The piercing traumas of school shootings, when they’ve made it into the movies, have seldom carried quite the right tone. Even the best intentions in wading into such tragic horrors can come off as insincere, even exploitative.
“Mass,” Fran Kranz’s meditative chamber piece, is a sober and wrenching exception. Kranz’s film, the veteran actor’s first as writer-director, is about two sets of parents who meet, cautiously and with still raw wounds, to talk six years after a school shooting that brought their families together.
Gail (Martha Plimpton) and Jay (Jason Isaacs) lost their son in an attack by Richard (Reed Birney) and Linda’s (Ann Dowd) son, who also died that day. Their meeting, in a nondescript church across from a broad field and snow-dusted mountains, makes up the entire film, one built around an intensely emotional dialogue of grief, regret and maybe catharsis, as performed brilliantly by a quartet of actors.
We don’t immediately know the reason for the get-together. Kranz, whose film feels meant for the stage, begins with the anxious table-setting at the church, an Episcopal chapel. A church volunteer (Breeda Wool, also excellent) makes nervous preparations with a mediator (Michelle N. Carter) who arrives in advance for a meeting that’s never specified, as if it’s too sensitive to even voice. In its restrained way, “Mass” makes an argument for carefully creating “a space,” literally and figuratively, for speaking about the unspeakable,
“I don’t know if I can do it,” Gail tells her husband as they arrive. “I mean, I don’t know if I can say it.”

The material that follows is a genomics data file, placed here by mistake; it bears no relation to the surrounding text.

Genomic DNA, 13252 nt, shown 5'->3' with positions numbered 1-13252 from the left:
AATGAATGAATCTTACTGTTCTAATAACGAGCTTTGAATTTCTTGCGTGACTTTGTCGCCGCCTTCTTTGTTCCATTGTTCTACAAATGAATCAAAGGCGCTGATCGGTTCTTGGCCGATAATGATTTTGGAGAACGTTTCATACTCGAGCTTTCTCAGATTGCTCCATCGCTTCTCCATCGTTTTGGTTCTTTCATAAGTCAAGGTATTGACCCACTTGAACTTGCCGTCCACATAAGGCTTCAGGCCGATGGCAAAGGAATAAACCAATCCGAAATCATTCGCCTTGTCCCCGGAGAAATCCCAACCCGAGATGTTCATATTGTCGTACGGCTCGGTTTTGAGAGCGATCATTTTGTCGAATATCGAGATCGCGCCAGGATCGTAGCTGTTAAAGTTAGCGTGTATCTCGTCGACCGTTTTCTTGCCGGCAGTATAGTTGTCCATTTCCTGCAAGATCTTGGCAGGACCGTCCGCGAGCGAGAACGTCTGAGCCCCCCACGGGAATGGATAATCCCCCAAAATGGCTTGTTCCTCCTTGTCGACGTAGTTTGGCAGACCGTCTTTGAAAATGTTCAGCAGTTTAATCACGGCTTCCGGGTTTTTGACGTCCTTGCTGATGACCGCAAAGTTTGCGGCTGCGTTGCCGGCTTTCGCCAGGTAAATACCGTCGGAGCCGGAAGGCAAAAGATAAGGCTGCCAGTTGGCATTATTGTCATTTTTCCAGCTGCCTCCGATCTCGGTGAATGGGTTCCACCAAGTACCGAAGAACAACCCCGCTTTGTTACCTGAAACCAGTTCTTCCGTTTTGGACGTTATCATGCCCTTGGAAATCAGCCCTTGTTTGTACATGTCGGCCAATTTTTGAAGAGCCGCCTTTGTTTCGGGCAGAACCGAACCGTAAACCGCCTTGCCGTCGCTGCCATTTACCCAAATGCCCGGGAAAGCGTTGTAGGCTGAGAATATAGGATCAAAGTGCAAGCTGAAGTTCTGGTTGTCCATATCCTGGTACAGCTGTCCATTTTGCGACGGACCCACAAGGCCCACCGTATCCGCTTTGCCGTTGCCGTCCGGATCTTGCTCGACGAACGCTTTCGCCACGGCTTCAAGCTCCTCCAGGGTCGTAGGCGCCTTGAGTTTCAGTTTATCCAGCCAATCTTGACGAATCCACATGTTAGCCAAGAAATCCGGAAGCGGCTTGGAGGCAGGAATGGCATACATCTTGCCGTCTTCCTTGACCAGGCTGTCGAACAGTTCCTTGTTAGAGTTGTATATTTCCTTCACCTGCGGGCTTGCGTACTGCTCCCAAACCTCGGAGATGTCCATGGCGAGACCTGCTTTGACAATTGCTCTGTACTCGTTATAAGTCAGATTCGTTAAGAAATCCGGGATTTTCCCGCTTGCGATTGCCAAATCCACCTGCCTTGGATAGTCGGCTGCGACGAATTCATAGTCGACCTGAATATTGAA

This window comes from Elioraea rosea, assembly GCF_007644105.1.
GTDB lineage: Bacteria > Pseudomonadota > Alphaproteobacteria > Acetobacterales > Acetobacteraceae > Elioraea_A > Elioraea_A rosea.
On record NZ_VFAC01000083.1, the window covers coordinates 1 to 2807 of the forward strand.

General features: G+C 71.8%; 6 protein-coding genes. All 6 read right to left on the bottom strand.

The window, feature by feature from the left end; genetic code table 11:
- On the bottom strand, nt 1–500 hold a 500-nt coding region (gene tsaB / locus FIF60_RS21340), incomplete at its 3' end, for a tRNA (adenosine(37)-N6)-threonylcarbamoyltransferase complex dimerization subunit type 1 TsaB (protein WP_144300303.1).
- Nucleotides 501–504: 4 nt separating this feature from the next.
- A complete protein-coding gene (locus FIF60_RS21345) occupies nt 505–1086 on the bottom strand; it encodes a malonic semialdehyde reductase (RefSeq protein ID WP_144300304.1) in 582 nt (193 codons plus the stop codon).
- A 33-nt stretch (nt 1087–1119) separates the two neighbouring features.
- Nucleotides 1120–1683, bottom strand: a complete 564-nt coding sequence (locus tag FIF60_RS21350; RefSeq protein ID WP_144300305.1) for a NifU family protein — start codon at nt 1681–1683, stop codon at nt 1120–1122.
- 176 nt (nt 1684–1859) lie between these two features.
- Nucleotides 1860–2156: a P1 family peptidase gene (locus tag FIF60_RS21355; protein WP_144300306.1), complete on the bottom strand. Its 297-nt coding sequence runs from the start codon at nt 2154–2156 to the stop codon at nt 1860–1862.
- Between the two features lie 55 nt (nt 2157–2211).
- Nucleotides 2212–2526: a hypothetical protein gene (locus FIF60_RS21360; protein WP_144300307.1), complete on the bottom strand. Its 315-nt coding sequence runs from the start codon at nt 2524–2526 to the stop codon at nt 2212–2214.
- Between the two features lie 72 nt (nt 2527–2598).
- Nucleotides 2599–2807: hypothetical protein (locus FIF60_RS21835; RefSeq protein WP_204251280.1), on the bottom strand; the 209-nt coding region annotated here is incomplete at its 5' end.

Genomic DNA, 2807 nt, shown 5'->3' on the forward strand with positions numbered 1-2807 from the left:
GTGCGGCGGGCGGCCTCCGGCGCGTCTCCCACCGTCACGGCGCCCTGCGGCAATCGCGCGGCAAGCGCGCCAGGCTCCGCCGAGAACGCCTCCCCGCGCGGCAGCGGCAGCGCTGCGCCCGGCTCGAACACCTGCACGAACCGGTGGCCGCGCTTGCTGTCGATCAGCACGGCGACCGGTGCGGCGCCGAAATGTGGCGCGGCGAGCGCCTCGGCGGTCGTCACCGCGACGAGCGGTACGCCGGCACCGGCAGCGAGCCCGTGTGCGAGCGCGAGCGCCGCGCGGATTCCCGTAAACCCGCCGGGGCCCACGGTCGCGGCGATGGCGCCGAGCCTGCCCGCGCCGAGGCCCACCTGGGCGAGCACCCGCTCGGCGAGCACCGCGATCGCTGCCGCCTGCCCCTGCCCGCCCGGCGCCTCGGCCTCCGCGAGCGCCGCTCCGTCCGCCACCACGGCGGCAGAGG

Once they’re all seated, the talk is initially timid and polite. For us, the sense that we’re slowly moving closer to an iceberg of grief only grows. It’s the first time they’ve met, but, as we gather in small allusions, they’ve been through years of public debate. Lawsuits, not between them but from other families of victims, have limited what Richard – a clinical analyzer of the situation, the only one in a business suit – and Linda – a soulful, soft-spoken woman with sensitive, sad eyes – have previously been able to say. She and Gail have written each other before. But slowly the pitch rises.
“Tell me about your son?”
“Because he killed my son.”
The anguished dialogue flows remarkably naturally, even as all struggle to articulate their feelings. Jay and Gail fight to hold down their rage. The fraught conversation sometimes slides into familiar debate points about guns, video games and mental health, but it mostly steers toward grasping at some understanding. Why did he do it? Could they have done better as parents? Is the loss of one couple greater than that of the other? Is forgiveness possible? How can they make any sense of it?
“The love we had, it was real. And the truth is, we believed we were good parents, and in some awful, confusing way, we still do,” says Linda. “Is it worse that I thought I was a good mother?”
None of this may be anyone’s idea of a happy movie night. But in scratching at real wisdom, “Mass” is stirring in its humanity. Kranz’s film isn’t perfect. As the conversation ebbs and the four parents stagger out of the room and awkwardly part, the movie, too, struggles with how to walk away. But in this plainly photographed, mournful, restrained movie, the back-and-forth is bracingly sincere.
Each actor deserves praise, but Plimpton, as a hardened woman trying to unburden herself of her sorrow without at the same time losing a piece of her son, is magnificent. Dowd’s performance, too, is richly empathetic; Linda’s melancholy is bottomless, but there’s something spiritual in how eager she is to ease Jay and Gail’s suffering, if she can. The performances are too internalized to seem theatrical. Often, “Mass” is most moving when they’re simply listening.